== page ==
It wasn’t love at first sight. Far from it.
He was a skinny, shivering ball, with doleful eyes and awful rust-coloured tear stains which made him look comically sad. His white fur was so cotton candy-wispy that his fragile pink frame was clearly visible through the fuzz.
My brother carried him home, cradling him close to his chest. His first night was spent curled up in the corner of the kitchen, mewling. I couldn’t bear to hear him, so I sat next to him on the cold tiled floor, comforting him until he finally fell asleep.
“Maybe we should sell him,” mum said, only half in jest. She didn’t like him very much. She’s been scared of dogs since she was bitten by one as a kid.
Despite mum’s misgivings, we kept Benito the Japanese Spitz, and he has worked his way into our hearts. Over the last five years, he’s grown from a tiny, scrappy pup to become the biggest personality in the house.
Beni joined our household at a time when the diverging threads of our lives were beginning to put a strain on the family fabric. I had just started work, and my brother was cramming his way through law school. Home-cooked meals around the dinner table, supplemented by casual conversation, were no longer the norm but a carefully-scheduled rarity.
With the arrival of Beni came not just a pet, but a catalyst for conversation. My family WhatsApp chat used to be a space for pragmatic communication: Who needs dinner? Is anyone using the car?
Now, it’s peppered with pictures of Beni sleeping in strange positions or gambolling in Botanic Gardens. The latest one from my mum is a picture of Beni sitting on the boardwalk at Labrador Park, with cranes in the background and the accompanying caption: “Very windy and choppy. Storm brewing.”
Dad and Benito at Labrador Park
He’s also been somewhat of remedy for my parents’ empty nest syndrome. Years ago, when I left for university and my brother entered National Service, my mum compensated by suddenly filling the house with a wide variety of plants, which all proceeded to unceremoniously shrivel up and die.
And after being only lukewarm about having a “nuisance” furball around the house, mum and Benito have bonded. Dogs have a way of being what you need them to be. Mum was a schoolteacher, and she’s now an educational therapist. So Benito became her student.
Every morning, I’m woken up by the sound of his feet skittering across the floor as he works hard get his treats. Under her steady tutelage, his repertoire has expanded from the standard “sit” and “stay” to the more tricky “put the fish in the bucket” and “throw and catch your bone”. When he masters a particularly difficult move, mum is a proud teacher/parent, whipping out her phone to take a video of it or making him show it off in front of us.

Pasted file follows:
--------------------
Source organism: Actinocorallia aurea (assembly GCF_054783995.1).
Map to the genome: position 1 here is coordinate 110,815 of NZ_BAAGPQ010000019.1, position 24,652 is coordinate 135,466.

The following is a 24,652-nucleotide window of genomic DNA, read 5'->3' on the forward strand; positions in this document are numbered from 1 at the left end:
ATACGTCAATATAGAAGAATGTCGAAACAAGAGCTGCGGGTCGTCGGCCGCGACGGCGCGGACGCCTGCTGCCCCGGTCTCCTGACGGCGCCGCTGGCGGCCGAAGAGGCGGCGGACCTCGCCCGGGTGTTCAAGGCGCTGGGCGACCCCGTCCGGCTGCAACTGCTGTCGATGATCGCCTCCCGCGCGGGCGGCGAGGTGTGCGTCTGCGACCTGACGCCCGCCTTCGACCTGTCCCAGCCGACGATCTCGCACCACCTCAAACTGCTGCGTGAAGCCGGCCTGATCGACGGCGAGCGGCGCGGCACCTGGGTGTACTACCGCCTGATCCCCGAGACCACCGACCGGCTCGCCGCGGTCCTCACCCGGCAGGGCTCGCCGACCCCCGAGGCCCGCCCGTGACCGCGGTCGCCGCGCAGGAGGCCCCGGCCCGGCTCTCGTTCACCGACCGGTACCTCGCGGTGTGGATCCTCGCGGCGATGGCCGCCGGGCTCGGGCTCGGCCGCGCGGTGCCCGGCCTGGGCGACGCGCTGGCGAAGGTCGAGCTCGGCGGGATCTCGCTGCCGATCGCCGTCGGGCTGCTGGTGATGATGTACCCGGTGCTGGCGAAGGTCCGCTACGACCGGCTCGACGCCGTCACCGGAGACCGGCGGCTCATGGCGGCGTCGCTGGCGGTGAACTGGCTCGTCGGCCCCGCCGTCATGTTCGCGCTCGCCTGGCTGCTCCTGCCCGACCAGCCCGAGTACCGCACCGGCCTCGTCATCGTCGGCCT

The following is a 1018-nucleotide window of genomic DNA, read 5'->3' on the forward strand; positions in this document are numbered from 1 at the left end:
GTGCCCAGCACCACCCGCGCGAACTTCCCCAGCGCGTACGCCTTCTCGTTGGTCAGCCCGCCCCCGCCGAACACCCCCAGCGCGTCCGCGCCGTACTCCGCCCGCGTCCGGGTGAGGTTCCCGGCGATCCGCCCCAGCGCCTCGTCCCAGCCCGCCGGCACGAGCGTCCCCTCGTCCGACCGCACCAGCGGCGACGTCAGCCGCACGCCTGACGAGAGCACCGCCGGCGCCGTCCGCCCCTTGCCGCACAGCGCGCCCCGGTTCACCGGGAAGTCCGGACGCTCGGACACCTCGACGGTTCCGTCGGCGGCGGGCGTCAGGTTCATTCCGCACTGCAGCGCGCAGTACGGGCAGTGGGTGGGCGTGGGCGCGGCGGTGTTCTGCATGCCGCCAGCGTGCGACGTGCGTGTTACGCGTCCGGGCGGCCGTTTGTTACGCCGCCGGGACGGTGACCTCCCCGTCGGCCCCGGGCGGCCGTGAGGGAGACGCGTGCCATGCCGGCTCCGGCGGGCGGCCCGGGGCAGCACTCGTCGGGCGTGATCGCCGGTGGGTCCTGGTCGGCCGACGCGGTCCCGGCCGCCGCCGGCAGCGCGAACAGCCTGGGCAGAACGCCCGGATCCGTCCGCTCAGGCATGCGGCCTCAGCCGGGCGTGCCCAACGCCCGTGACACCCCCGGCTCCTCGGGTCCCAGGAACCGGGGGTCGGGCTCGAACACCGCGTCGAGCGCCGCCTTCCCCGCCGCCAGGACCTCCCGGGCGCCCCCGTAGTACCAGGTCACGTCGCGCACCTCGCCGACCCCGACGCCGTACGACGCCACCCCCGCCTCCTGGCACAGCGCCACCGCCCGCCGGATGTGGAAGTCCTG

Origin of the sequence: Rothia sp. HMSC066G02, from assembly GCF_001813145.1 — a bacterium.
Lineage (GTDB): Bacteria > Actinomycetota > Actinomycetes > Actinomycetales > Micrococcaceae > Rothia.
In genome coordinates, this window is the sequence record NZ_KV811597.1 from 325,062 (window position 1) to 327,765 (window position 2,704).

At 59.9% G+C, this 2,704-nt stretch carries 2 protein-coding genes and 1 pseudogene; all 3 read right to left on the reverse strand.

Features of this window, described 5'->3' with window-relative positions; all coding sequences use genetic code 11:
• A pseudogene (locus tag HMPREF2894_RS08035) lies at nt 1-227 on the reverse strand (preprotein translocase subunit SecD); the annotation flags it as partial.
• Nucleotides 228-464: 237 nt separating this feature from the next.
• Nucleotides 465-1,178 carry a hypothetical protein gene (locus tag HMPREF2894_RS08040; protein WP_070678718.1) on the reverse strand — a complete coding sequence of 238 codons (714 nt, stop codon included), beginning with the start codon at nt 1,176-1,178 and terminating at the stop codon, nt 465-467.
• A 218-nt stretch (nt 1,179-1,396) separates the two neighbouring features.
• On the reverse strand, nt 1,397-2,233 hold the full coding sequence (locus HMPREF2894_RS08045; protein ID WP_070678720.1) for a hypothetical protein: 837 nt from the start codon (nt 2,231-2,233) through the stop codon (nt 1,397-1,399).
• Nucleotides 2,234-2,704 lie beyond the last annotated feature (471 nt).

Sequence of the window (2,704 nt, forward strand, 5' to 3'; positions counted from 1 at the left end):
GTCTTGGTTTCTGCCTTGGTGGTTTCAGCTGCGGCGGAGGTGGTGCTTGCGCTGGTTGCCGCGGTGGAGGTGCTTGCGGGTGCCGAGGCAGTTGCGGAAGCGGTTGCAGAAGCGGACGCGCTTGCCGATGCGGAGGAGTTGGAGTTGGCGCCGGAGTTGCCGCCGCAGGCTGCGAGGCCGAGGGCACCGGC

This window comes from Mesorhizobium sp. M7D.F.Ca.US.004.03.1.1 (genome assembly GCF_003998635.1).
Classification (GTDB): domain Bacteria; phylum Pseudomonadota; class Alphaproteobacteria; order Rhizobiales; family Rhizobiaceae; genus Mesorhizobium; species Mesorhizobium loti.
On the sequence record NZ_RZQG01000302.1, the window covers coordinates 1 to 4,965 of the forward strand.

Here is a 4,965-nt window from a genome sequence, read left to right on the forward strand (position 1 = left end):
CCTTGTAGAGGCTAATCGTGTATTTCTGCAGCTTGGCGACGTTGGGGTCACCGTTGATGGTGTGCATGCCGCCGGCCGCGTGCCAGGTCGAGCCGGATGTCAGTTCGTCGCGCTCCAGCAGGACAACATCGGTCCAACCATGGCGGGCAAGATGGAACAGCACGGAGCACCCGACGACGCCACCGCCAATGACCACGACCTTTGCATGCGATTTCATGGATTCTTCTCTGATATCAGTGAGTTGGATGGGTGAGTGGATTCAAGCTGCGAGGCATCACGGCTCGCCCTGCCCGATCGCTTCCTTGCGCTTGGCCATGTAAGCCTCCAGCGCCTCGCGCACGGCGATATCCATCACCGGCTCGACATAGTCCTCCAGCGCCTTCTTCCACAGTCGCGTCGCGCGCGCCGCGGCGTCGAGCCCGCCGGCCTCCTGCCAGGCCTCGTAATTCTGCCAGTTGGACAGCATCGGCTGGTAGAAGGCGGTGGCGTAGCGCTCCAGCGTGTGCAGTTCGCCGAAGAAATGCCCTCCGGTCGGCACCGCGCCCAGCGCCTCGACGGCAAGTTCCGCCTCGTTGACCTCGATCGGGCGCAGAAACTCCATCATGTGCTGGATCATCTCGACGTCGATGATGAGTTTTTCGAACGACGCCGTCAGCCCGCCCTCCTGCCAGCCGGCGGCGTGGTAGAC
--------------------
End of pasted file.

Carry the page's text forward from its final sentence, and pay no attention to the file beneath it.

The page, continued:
Benito and his favourite toy
For my dad, the quintessential caregiver, I think Benito started off as just another pet. My dad always liked animals, and has reared quite the menagerie - from the usual hamsters, to tortoises, birds, salamanders and once even a rather stoic-looking rhinoceros beetle. But over the years, nothing has drawn my dad out of his shell quite the way Benito has.
They have developed a routine, a quiet companionship. If my dad’s sleeping and Beni wants to go for a walk, he’ll sit at the foot of the bed, waiting for him to get up. If dad’s sitting on a chair reading, Beni will sit next to him, wriggling his head under my dad’s hand so that he can get patted.
My dad can be quite serious, and sometimes a little gruff. But when he talks to Beni, his voice softens ten times over, and it’s almost like he’s talking to a baby. The little fluffball definitely brings out the tender side of him.
This is how he looks at you when he wants something
As for me, having Beni in the house brings me out of my room a lot more. When I sit in the living room playing with him, conversations with my parents meanders well beyond dog-talk. I’ve had heart-to-heart talks with them about my career, my relationship and my plans with Beni lazily sprawled across my lap, or while throwing balls for him to chase.
Now, Benito has become such a part of the family that during my brother’s recent graduation photoshoot, he was smack dab centre of the portrait, with the rest of us arrayed around him. When my parents go on holiday, they don’t ask my brother and I if we’re doing okay, they ask us if we’ve fed the dog.
Dad, mum and Benito at the portrait studio
Five years ago, I would have told you that a dog was was “just a dog”, not realising that it could, and would, be so much more. Benito’s presence in our household has been a glue that has encouraged me to forge a better relationship with my parents, and ultimately brought us all closer together.
Before we welcomed Beni into our lives, I don’t think anyone in my family knew just how big of an impact he would have -- but now, we’re all definitely the better for it.